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Government rejects latest ILO views on Australian Labour Standards.

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Media Release


Government rejects latest ILO views on Australian Labour Standards The ILO Committee of Experts on the Applications of Conventions and Recommendations issued its latest annual report in Geneva on Friday 23 February 2001. It includes observations on Australia’s implementation of Convention 87 concerning freedom of association and Convention 111 concerning discrimination in employment and occupation.

The Australian Government considers that Australia complies with the freedom of association convention and that our workplace relations legislation implements this convention as appropriate for Australian workplaces and Australian circumstances.   The Government was disappointed to learn that the Committee had simply noted its arguments, and then repeated the Committee’s previous statements. 

At issue are the circumstances in which industrial action may be taken.  The Government has argued that the provisions of the Workplace Relations Act, which provide a right to strike in particular circumstances, are appropriate for our national circumstances.  This is demonstrated by the improved industrial climate that Australia has experienced in recent years.  The ILO is seeking a virtually unfettered right to strike.  The Government is not prepared to go back to the days of high levels of industrial disputation that would undoubtedly flow from the ILO’s approach, noting that consistent with the Convention the right to strike is not an unlimited one.

In commenting on Australia’s secondary boycott laws, the Committee failed to recognise the crucial domestic role these laws recently played in limiting the possibility of nationwide damage from a shutdown of Australian ports.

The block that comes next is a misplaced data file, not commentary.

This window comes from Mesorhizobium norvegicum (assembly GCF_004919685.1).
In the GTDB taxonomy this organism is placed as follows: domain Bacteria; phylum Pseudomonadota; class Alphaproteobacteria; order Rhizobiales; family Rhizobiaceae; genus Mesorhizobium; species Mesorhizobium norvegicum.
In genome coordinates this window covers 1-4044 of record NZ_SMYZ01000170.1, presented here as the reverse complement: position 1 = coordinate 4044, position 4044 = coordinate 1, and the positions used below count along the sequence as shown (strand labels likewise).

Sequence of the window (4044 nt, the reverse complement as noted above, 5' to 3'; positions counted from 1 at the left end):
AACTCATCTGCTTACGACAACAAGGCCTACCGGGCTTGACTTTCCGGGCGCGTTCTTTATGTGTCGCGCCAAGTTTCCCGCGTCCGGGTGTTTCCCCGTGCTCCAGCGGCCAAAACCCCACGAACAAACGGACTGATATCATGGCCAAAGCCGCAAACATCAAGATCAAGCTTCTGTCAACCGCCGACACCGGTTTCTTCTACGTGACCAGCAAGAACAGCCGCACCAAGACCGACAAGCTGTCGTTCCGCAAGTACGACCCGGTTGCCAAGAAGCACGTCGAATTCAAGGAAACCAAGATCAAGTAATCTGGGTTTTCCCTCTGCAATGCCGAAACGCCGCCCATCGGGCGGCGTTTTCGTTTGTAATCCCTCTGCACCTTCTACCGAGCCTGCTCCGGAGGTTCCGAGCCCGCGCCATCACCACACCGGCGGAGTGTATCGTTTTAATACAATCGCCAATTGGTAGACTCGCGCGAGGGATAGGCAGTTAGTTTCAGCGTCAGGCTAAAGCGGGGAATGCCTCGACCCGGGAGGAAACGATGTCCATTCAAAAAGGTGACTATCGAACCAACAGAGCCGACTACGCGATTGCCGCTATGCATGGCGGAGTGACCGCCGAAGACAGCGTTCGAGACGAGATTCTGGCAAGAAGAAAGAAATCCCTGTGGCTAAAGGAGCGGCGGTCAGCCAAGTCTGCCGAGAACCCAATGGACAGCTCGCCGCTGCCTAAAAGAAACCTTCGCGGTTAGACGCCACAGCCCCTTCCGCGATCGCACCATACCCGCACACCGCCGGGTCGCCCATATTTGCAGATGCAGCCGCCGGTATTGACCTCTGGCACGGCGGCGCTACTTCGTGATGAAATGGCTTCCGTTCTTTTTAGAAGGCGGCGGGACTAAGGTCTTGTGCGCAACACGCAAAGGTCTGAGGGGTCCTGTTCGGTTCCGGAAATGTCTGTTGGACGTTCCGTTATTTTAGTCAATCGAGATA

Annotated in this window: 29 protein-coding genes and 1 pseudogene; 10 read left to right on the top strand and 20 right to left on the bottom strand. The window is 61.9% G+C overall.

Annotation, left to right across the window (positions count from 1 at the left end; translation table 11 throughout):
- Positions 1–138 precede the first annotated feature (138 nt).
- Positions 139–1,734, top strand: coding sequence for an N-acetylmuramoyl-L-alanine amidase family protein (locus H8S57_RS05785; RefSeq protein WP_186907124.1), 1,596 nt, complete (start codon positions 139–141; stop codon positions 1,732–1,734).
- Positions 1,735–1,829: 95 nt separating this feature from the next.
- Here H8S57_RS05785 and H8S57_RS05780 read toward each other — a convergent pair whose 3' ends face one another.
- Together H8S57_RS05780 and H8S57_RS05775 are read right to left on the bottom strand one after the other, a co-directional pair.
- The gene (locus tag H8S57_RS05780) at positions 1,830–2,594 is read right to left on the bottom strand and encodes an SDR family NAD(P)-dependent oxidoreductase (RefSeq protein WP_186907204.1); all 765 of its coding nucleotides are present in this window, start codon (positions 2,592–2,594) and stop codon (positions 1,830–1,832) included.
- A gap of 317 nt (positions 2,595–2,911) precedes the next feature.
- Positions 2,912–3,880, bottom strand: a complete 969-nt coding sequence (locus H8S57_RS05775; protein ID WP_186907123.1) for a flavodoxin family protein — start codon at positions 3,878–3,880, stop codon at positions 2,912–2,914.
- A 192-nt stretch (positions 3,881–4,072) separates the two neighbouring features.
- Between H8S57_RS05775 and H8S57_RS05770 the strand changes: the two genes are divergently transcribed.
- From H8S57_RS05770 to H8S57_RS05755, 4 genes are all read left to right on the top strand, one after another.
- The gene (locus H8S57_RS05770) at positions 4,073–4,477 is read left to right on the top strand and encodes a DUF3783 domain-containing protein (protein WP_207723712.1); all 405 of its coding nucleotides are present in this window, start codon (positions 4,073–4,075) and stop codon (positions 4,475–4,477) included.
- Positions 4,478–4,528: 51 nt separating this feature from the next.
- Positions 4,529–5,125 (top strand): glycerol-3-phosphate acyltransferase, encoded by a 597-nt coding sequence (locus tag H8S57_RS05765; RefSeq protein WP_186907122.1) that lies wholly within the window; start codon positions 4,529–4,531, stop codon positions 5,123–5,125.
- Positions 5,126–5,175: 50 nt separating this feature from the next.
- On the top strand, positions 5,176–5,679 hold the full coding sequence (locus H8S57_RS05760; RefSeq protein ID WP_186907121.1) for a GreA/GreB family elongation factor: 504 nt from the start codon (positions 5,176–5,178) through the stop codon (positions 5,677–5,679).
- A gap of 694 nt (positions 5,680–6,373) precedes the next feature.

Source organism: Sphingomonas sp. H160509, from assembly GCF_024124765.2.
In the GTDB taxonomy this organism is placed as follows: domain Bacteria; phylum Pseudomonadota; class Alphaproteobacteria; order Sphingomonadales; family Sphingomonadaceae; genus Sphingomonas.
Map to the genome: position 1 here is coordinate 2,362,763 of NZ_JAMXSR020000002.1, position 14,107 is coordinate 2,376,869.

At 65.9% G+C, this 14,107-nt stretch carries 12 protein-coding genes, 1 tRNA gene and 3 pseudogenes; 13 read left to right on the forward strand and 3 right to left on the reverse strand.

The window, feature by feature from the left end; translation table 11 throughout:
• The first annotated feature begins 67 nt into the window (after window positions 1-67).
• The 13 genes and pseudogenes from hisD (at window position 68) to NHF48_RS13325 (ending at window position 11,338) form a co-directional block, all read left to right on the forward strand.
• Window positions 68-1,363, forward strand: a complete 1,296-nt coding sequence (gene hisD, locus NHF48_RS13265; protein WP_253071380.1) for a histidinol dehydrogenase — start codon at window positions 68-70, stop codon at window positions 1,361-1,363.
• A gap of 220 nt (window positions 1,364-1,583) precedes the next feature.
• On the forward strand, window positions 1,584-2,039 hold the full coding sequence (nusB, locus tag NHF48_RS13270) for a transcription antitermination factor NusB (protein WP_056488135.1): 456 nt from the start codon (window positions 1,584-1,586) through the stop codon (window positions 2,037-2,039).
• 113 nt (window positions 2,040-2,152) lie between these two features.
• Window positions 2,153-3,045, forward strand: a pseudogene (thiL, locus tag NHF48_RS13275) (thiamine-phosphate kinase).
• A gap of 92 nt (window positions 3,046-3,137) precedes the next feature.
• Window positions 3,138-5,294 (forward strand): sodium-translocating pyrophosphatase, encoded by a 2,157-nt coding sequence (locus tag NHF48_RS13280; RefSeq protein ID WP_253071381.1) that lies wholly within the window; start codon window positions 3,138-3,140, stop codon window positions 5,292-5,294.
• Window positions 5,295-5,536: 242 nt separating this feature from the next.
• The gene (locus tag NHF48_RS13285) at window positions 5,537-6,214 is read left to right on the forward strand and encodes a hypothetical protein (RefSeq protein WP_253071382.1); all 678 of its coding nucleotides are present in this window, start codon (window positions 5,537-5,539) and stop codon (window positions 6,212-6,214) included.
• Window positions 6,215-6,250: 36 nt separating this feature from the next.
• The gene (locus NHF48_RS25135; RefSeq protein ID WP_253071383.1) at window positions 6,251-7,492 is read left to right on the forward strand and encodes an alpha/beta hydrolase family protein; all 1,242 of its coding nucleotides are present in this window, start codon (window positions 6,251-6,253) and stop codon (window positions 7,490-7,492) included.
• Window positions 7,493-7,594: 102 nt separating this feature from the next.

In commenting on the way that Australian laws restrict industrial action over essential services, the Committee fails to realise that it is out of step with successive Australian Governments and other member countries which have differed from the ILO on this issue.  The criticisms made by the Committee in this regard included criticisms of the Queensland Government’s legislation.

The Committee has repeated its call for the repeal of provisions in the Crimes Act 1914 concerning strikes and boycotts beyond essential services.  This is despite the Government’s advice that repeal was being considered but that it had low legislative priority given that that no such action had been taken for over 40 years.

Australian people don’t need reminding that it is the federal Parliament, elected by the Australian people, that decides Australian laws on these important matters - not the ILO.

The report of this Committee takes the form of observations.  They are not findings, they are not final, and the usual practice is for Governments to enter into dialogue with the ILO where there are differences in interpretations.  The Government will continue this practice, to help the ILO obtain a fuller understanding of how Australian law and practice operates in the historical context of our highly regulated domestic workplace relations system.


For further information contact:

Simone Holzapfel 0417 656 668